High Expectations for Grade 9s at Westview
By Louise Brown
For the first time in 20 years, students starting Grade 9 at Westview Centennial Secondary School won’t be able to take English at the Applied level.
They’ll all take Academic – and Westview teacher Kulsoom Anwer couldn’t be happier.
At last, all incoming students will get the same taste of university-bound learning to start high school, she says, while their teenaged brains are still growing. No longer will any Grade 9 student be steered into an Applied English course that closes doors to university and a world of opportunity, based simply on how they did in grade school.
“Frankly, kids were often misplaced into Applied on the grounds of how engaged and compliant they were – their work habits, not their potential,” explains Anwer, Assistant Curriculum Leader for English and Literacy at Westview Centennial SS, in the city’s northwest corner. She’s taught many students in Applied who should have been taking Academic, and in some cases, switched them out with “huge success.
“With all we know about the adolescent brain, we should realize kids’ work habits take time to develop,” says Anwer. “They deserve a year or two more before having to decide on an educational pathway. Grade 9 is too early to close doors.”
Which is why Applied Grade 9 courses are starting to be phased out across the Toronto District School Board. Originally meant to just be more hands-on than their Academic counterparts, studies now show Applied courses limit options for many young teens, too many of them students of colour, students from low-income families and students with learning disabilities.
Westview and 15 other Toronto high schools will be among the first to stop offering Applied English, and in some cases, Applied science and geography too. It’s part of the TDSB’s bold push towards equity and ensuring all students are given the chance and support they need to succeed.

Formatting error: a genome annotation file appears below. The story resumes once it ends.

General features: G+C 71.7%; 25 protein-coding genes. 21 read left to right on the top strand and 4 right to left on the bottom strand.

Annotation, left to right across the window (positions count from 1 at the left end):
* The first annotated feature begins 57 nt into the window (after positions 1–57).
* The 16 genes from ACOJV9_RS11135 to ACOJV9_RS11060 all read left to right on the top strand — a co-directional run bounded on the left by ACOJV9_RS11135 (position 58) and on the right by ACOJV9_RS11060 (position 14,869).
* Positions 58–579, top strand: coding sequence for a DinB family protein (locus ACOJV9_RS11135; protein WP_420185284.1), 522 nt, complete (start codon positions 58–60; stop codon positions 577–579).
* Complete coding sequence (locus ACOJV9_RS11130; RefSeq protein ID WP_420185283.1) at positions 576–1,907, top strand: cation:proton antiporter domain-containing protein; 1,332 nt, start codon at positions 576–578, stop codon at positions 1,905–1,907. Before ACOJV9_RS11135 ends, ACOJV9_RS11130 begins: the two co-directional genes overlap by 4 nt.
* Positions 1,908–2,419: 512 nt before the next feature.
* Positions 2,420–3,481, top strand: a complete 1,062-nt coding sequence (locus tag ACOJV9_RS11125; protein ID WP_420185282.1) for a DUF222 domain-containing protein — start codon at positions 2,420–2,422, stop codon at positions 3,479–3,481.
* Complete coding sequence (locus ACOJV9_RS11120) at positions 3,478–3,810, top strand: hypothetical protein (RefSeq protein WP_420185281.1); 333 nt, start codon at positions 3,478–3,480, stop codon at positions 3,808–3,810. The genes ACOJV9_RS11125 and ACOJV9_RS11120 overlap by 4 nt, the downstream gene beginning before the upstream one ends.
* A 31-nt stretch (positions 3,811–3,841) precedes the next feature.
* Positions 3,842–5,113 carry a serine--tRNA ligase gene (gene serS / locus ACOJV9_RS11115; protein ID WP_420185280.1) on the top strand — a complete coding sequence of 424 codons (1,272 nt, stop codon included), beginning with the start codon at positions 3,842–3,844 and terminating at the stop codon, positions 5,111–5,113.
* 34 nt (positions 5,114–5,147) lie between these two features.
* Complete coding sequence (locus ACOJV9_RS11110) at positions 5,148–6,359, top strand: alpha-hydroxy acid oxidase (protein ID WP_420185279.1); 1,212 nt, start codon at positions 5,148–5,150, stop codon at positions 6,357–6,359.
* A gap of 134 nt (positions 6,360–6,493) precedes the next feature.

At these schools, all Grade 9 English students will be in Academic classes with a rigorous vibe where teachers set the bar high and most kids expect to go on to higher education.
Westview began the transition this year by moving the few remaining Applied students into “mixed ability” classrooms with their Academic peers. Next year, there will be no Applied students.
“Applied wasn’t working,” says Anwer. “Unfortunately, it became a place where there was nobody to look to for a different way to ‘do school.’ This approach in Grade 9 will immerse students in an environment where the majority are headed to university. The high expectations will sink in through a lot of peer influence.”
Moreover, English is an easy subject to provide only the Academic pathway, she explains. The goal is to teach students the skills of literacy – how to decode language, comprehend meaning, predict what might follow and connect ideas to the larger world – but these can be taught using a range of texts to suit students of different abilities.
“Teachers already are moving away from using a ‘class novel,’ so they can appeal to different students’ interests and ability,” says Anwer. She often gives her own class five novels of different levels of complexity, from which each must choose three they’d like to read. Students are guaranteed to be assigned one of their top three, then Anwer puts those doing the same novel into small “book clubs” that study the work together.
Offering only the Academic pathway doesn’t mean “dumbing down” the curriculum, she insists. Good teachers have long let stronger students work at a faster pace on more challenging material.
But what about students who struggled even in Applied? Westview still will run intensive support programs for teens with special needs like developmental delays and mild intellectual disabilities. But in the interest of equity, fewer students with learning disabilities will be placed in programs that remove them from their peers, says Glenn Smith, Westview’s Curriculum Leader for Special Education. They will take Academic English, but not until after they have had a fall “locally developed” bridging course to help build their skills; Smith calls it “a booster.
“About one in four incoming Grade 9 students needs a little extra support, so they’ll do this course in first semester and take the Academic English in second semester,” Smith says. Westview tried this new kind of support last fall with about 60 incoming Grade 9s in English and math, with encouraging results.
Kulsoom Anwer believes most Grade 9 Westview students are happy about Academic being the only option. “Remember, they’ve just come from eight years of a single stream in their education. Most of them will be happy not to be cut off suddenly from the rest of their friends.”